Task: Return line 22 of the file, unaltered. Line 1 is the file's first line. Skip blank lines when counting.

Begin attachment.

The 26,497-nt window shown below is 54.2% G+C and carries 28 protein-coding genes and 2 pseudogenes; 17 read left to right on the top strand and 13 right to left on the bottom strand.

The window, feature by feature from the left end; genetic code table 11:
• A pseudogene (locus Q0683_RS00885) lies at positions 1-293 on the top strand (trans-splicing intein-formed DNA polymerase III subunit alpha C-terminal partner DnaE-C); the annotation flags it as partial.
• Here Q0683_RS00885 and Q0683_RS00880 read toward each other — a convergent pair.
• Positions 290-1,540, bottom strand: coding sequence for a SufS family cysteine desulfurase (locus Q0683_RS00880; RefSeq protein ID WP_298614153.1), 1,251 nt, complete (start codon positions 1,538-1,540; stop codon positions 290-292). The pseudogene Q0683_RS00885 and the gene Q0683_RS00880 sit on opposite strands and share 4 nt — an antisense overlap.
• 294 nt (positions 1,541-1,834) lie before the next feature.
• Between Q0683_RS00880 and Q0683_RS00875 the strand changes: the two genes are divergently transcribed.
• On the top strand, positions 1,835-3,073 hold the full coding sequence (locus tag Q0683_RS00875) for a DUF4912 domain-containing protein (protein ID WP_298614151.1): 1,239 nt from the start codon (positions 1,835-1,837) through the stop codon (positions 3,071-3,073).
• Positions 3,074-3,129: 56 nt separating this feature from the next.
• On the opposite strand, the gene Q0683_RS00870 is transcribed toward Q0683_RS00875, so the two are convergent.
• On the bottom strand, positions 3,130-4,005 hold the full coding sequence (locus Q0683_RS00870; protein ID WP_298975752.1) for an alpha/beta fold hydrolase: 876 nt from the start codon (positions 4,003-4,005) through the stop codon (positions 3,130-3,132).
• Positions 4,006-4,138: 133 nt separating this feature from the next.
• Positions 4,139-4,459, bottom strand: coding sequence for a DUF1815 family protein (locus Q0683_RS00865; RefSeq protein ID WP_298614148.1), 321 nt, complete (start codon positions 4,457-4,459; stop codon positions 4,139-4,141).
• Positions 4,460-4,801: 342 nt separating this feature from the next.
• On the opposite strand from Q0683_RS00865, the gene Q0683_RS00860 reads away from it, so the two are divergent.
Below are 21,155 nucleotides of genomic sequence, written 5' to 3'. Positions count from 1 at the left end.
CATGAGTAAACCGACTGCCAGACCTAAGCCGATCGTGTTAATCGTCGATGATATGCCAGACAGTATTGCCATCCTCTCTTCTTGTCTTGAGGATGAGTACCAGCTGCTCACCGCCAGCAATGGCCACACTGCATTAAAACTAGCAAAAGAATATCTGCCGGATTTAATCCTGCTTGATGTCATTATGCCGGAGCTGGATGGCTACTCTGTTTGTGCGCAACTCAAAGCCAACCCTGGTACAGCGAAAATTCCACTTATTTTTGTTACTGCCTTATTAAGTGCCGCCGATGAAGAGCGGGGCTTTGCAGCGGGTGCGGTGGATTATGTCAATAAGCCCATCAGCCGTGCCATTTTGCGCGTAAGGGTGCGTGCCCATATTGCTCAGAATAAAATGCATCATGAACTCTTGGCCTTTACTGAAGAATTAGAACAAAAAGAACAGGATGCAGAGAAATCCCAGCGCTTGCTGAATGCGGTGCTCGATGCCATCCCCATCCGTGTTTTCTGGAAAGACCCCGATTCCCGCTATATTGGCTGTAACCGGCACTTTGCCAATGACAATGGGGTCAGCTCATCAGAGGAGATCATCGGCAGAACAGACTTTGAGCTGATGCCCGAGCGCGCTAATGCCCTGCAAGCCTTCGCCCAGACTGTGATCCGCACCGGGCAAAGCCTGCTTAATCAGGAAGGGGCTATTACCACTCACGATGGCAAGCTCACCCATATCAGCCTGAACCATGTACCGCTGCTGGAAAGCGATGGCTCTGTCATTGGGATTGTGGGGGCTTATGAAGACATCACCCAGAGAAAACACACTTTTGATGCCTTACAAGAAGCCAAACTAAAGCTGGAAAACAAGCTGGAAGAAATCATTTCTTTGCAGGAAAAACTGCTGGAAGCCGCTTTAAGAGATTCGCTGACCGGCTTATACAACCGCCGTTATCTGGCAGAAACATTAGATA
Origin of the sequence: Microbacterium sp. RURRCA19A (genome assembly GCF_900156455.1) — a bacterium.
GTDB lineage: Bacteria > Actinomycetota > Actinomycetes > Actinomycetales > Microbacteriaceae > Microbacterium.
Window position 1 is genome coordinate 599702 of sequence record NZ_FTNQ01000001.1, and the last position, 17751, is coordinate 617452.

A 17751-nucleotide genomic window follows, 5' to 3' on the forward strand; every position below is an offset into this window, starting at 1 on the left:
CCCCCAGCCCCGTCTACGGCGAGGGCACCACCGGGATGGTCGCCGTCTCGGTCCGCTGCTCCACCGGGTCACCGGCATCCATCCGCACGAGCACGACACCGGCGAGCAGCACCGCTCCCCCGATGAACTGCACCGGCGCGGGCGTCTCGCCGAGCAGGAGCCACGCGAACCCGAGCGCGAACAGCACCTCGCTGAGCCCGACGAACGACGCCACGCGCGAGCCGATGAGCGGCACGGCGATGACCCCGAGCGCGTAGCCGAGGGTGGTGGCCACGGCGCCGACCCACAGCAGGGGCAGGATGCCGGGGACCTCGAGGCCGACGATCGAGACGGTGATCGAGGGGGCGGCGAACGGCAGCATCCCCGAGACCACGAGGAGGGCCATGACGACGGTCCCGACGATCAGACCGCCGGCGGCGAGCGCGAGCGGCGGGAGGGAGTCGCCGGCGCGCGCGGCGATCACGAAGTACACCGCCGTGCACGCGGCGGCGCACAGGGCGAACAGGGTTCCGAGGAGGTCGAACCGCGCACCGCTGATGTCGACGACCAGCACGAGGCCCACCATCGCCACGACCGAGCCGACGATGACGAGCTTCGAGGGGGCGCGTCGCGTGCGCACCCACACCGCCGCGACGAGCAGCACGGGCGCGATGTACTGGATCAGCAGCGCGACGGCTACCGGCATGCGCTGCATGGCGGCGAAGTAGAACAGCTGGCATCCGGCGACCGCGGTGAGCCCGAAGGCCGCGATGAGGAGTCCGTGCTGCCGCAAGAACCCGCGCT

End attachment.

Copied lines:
CCCCCAGCCCCGTCTACGGCGAGGGCACCACCGGGATGGTCGCCGTCTCGGTCCGCTGCTCCACCGGGTCACCGGCATCCATCCGCACGAGCACGACACCGGCGAGCAGCACCGCTCCCCCGATGAACTGCACCGGCGCGGGCGTCTCGCCGAGCAGGAGCCACGCGAACCCGAGCGCGAACAGCACCTCGCTGAGCCCGACGAACGACGCCACGCGCGAGCCGATGAGCGGCACGGCGATGACCCCGAGCGCGTAGCCGAGGGTGGTGGCCACGGCGCCGACCCACAGCAGGGGCAGGATGCCGGGGACCTCGAGGCCGACGATCGAGACGGTGATCGAGGGGGCGGCGAACGGCAGCATCCCCGAGACCACGAGGAGGGCCATGACGACGGTCCCGACGATCAGACCGCCGGCGGCGAGCGCGAGCGGCGGGAGGGAGTCGCCGGCGCGCGCGGCGATCACGAAGTACACCGCCGTGCACGCGGCGGCGCACAGGGCGAACAGGGTTCCGAGGAGGTCGAACCGCGCACCGCTGATGTCGACGACCAGCACGAGGCCCACCATCGCCACGACCGAGCCGACGATGACGAGCTTCGAGGGGGCGCGTCGCGTGCGCACCCACACCGCCGCGACGAGCAGCACGGGCGCGATGTACTGGATCAGCAGCGCGACGGCTACCGGCATGCGCTGCATGGCGGCGAAGTAGAACAGCTGGCATCCGGCGACCGCGGTGAGCCCGAAGGCCGCGATGAGGAGTCCGTGCTGCCGCAAGAACCCGCGCT